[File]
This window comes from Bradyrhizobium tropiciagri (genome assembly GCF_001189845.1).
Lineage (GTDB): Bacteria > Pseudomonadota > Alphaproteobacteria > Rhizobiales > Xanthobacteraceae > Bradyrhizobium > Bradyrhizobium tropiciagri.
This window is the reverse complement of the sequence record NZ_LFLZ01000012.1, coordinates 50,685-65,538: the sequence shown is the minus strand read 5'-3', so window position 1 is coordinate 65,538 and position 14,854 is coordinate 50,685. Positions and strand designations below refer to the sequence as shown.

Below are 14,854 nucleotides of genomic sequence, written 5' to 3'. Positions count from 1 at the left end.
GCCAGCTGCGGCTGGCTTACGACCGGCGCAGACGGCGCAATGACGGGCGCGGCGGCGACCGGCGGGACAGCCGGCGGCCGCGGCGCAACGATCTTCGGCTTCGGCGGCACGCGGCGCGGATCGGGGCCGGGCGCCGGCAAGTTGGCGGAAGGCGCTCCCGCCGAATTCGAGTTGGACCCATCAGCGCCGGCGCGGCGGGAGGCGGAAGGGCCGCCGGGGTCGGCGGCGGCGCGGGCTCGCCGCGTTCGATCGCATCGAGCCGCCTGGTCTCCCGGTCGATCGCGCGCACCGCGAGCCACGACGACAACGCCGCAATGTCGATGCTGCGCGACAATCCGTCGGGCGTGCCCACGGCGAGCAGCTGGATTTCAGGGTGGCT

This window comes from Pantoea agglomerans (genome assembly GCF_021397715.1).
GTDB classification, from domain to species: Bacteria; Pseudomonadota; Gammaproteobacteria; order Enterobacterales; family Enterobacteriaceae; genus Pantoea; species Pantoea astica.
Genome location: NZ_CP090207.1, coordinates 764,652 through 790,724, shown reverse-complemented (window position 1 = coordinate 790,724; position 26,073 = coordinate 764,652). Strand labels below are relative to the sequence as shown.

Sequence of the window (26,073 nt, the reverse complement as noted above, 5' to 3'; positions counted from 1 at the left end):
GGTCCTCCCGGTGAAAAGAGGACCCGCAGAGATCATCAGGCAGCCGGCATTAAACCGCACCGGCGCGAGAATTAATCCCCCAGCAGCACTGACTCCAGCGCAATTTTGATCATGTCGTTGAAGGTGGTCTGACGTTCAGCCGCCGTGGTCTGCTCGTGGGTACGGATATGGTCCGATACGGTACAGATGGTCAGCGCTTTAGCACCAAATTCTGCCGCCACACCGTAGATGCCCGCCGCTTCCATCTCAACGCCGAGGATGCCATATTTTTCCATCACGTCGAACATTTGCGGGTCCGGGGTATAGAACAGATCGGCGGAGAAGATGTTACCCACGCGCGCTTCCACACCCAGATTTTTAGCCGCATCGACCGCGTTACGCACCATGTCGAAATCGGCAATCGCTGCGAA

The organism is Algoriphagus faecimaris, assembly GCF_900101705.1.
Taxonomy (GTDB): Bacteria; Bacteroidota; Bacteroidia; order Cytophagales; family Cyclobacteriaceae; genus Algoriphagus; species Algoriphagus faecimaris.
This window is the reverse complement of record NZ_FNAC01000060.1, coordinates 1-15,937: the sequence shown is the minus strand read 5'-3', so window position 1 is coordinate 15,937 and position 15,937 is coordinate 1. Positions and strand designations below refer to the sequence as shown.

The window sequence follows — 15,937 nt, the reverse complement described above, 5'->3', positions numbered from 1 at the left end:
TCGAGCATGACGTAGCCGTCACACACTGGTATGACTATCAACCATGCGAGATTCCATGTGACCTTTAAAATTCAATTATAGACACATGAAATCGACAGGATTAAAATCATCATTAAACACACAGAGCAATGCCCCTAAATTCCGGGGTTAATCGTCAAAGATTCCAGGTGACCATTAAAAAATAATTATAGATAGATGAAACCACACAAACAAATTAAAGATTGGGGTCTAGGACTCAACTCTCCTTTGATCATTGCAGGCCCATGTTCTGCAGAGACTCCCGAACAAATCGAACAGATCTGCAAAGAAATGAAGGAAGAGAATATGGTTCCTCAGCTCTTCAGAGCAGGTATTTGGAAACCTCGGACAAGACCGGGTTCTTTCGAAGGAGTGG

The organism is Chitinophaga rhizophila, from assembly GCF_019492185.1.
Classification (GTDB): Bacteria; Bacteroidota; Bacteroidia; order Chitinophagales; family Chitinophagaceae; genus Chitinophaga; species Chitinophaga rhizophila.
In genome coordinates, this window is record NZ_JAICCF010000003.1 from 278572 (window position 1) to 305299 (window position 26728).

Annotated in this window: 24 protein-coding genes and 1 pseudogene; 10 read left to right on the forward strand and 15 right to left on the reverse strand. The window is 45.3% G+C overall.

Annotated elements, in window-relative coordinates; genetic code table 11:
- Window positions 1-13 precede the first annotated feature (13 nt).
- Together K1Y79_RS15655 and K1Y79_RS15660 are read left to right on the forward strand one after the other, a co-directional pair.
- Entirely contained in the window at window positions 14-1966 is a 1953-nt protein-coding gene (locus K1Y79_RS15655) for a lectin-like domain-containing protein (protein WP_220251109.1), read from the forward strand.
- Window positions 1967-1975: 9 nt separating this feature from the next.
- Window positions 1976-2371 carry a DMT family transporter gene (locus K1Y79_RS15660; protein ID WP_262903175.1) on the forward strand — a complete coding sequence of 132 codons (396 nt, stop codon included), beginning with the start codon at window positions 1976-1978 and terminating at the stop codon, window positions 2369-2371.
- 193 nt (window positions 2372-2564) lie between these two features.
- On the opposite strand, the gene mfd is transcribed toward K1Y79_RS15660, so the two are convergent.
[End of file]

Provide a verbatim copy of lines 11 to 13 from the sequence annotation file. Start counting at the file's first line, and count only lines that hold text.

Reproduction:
The organism is Algoriphagus faecimaris, assembly GCF_900101705.1.
Taxonomy (GTDB): Bacteria; Bacteroidota; Bacteroidia; order Cytophagales; family Cyclobacteriaceae; genus Algoriphagus; species Algoriphagus faecimaris.
This window is the reverse complement of record NZ_FNAC01000060.1, coordinates 1-15,937: the sequence shown is the minus strand read 5'-3', so window position 1 is coordinate 15,937 and position 15,937 is coordinate 1. Positions and strand designations below refer to the sequence as shown.